Wesley Ellis
Portland, Ore.

 

I’ve had a problem with all the grading labels from all the grading companies for a long time. With the proliferation of numerous things they do, and add, to try to take away more money from collectors, and in my opinion, kind of cheapen the hobby.

I don’t collect labels, I collect coins! Signatures mean nothing to me, no matter who they are from. Collecting signatures and autographs is a completely separate hobby and should be left as such. It’s bad enough they bombard us with all the pluses, stars, first strike, early strike, first release, early release and all the other nonsense we all are aware of, that it seems many have forgotten the coins and are collecting labels.

All I want is a label that gives me the pertinent information about the coin with a correct grade.

No pluses stars, or names and nonsense. Just straightforward information and a correct grade.

What does all this nonsense show and teach the younger generation, who seem to not have an interest in a hobby many of us love? Then we add the Mint, grading companies, unscrupulous dealers and TV show rip-offs to all this nonsense, and all the problems the hobby has now, and they want to add more ways to cheapen the hobby, and bluntly, steal our money. I think we’d all be better off if all of us passed the ANA Grading Course, trusted ourselves first and only do business with a grading company when absolutely necessary, and not purchase any more of this stuff. And that’s what it is: stuff! It’s time we the collecting community tell the Mint and grading companies what we want, not what they push on us, and definitely spend time teaching the younger generation and new collectors how to grade on their own, first and foremost, and leave the labels behind. Thank you for asking for an opinion and taking the time to read mine.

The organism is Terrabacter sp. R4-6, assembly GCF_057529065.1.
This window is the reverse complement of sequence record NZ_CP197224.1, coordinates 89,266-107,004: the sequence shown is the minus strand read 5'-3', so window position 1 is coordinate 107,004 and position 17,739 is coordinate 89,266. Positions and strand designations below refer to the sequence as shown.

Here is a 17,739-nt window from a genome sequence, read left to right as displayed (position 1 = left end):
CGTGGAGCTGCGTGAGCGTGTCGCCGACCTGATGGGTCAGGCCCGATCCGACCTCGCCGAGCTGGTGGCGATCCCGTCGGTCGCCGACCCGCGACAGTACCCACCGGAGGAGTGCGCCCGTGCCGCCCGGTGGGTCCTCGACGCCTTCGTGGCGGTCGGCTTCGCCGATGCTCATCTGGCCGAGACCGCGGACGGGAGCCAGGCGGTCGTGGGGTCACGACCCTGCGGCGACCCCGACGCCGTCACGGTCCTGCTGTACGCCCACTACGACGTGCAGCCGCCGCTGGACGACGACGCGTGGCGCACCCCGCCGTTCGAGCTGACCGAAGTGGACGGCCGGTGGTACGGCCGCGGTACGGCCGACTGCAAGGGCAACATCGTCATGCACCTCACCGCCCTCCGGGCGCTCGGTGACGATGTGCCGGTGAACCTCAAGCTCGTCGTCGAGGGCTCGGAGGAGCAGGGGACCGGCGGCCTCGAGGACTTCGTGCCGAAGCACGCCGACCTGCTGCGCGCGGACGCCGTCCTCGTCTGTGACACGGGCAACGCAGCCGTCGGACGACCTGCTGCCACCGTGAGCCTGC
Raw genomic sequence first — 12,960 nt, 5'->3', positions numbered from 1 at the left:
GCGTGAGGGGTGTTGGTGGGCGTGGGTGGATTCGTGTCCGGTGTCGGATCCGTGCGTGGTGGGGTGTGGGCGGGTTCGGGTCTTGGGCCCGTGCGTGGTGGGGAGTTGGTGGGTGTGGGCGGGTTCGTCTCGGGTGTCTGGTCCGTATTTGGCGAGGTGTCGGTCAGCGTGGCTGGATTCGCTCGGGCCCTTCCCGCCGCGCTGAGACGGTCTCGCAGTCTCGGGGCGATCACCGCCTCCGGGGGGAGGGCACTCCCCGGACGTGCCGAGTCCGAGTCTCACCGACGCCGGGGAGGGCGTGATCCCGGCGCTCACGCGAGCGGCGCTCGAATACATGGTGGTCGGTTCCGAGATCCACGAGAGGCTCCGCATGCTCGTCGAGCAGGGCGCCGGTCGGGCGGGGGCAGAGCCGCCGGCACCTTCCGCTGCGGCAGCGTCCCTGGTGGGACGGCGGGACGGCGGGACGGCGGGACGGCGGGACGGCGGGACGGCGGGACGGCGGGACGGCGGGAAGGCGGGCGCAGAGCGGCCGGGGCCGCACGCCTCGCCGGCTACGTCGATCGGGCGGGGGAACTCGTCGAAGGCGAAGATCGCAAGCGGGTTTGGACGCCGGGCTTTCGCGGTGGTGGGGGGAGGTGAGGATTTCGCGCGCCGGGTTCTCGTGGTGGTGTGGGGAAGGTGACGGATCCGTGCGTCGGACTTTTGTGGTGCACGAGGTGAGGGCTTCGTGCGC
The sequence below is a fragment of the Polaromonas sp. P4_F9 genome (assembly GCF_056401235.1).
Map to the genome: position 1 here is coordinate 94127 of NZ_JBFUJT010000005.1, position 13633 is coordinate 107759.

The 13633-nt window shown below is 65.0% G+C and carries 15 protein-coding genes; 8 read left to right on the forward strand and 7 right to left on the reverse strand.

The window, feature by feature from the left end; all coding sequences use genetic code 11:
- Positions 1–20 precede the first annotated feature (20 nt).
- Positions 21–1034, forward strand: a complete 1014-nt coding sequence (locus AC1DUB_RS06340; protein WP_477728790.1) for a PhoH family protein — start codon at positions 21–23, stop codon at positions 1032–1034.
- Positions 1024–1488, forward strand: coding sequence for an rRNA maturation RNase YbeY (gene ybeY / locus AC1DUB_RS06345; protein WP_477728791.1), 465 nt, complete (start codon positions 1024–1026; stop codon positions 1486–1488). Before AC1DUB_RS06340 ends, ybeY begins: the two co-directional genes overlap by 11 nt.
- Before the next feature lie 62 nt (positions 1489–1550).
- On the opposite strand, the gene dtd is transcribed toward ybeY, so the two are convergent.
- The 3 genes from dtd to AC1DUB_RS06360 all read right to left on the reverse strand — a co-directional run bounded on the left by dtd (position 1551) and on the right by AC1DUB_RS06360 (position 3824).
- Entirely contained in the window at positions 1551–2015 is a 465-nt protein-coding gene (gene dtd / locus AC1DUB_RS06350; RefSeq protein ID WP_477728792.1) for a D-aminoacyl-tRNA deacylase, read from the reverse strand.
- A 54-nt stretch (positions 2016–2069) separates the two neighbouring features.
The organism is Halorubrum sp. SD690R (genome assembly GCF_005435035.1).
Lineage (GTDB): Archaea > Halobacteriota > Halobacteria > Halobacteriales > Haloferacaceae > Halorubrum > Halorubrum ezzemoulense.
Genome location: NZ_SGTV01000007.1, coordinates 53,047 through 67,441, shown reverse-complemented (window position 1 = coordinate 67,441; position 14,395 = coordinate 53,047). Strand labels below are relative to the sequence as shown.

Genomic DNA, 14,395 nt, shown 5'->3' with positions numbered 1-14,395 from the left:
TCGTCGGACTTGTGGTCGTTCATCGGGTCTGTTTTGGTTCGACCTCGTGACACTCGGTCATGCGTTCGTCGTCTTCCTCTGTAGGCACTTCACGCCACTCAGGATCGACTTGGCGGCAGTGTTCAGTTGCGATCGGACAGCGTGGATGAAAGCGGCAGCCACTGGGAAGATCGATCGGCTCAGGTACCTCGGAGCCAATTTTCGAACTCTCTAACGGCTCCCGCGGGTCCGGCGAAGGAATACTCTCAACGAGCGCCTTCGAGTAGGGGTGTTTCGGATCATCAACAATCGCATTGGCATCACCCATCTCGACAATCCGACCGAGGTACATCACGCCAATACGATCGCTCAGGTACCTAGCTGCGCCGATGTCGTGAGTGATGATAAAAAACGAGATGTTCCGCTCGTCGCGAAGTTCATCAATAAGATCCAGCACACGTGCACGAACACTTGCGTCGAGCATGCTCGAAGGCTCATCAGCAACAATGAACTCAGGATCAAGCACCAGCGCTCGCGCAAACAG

Name withheld

 

Wow, it just makes me giddy. What’s next? Donald Duck? Mickey Mouse? The possibilities are endless.

From my point of view, the only information of note on the slab is the condition of the coin. Fancy labels and “celebrity” signatures add nothing.

Hank Colman
Cheyenne, Wyo.

 

Absolutely not. What a bad joke!

Robert Matitia
Address withheld

 

Not for me. No, no, no.

Name withheld

 

This is a terrible idea. This is not what our hobby is about.

I would not buy any coin that has been signed by a “Sellebrity.”

Name withheld

 

Not for me it won’t. I would pay no more than NN’s ‘Coin Market’ price.

Name withheld

 

This article was originally printed in Numismatic News Express. >> Subscribe today

 

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One Response to Community Voice Responses (July 25, 2017)

  1. Robert Jaques says:

    The celebrity autographs on slabs have no interest on my part. Especially, when in today’s celebrity world, the celebs can’t write so you can read their name. Just a bunch of meaningless scribbles.
    Toe NGC save your money and forget these scribbles!
    Robert Jaques
    Hartselle, Al 35640